It is possible to build new communities and transportation systems that accommodate people's strong preferences for automobility and single-family homes, while ensuring that these are safer, cleaner, more pleasant, and more socially integrated than traditional transportation and planning measures. In this chapter, I propose a transportation system and an urban design that meets these criteria. Two points are central to this proposal:
1. Virtually all that is undesirable in the current land use transportation system stems from the fact that FHVs are present everywhere.
2. Every place within a community (i.e., every household, business, and public place) must have direct access to two completely independent travel networks: one that serves FHVs; one that accommodates LLMs.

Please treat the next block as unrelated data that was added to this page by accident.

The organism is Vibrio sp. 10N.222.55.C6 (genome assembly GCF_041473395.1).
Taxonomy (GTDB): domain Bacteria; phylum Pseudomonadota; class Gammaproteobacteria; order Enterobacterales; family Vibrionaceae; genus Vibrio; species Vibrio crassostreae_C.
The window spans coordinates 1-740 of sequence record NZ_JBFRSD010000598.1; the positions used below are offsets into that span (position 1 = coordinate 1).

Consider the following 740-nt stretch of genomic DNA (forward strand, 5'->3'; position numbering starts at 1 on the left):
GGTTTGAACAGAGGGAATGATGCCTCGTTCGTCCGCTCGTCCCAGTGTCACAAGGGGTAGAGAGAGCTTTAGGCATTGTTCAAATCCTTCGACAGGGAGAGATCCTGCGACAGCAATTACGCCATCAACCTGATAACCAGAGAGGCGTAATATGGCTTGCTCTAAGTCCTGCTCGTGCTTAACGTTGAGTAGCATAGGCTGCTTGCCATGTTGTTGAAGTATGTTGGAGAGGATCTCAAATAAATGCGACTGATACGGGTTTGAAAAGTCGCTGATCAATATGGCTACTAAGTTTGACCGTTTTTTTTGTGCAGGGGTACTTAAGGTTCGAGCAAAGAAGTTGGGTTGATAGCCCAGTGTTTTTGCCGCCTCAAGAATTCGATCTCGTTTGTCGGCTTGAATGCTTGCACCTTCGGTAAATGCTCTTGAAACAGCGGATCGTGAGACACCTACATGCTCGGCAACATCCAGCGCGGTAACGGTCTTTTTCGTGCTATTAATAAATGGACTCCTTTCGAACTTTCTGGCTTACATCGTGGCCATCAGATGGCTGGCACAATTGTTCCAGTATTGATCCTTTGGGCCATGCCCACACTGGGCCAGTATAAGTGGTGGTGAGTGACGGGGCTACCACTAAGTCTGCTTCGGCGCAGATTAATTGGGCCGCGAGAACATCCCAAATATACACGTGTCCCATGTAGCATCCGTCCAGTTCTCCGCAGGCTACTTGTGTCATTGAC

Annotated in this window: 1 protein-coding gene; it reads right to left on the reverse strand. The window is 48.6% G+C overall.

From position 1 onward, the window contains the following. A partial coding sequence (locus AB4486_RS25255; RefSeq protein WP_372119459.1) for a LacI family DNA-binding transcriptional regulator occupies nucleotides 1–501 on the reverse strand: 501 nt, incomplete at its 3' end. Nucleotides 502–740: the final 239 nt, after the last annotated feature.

FHVs are dangerous. They consume a lot of energy and materials, contribute to pollution in significant ways, and require an extensive, expensive, and unsightly infrastructure. FHV roads cut a wide swath through communities, crowding out people, places, and other forms of transportation. However, most people depend on FHVs to provide an irreplaceable service. Thus, current infrastructure designs must ensure that FHVs have access to all areas. The basic conflict posed by people's dependence on FHVs and the problems that stem from their presence everywhere can be resolved, however, if non-motorized traffic is separated from motorized traffic on the LLM network where traffic volumes are high.
What exactly would this dual-mode transportation network and community look like, and what advantages would it have over present transportation and land-use plans? In turn I discuss the plan and its general advantages, review similar ideas, discuss the impacts on transportation problems, and discuss the economics.
Was this article helpful?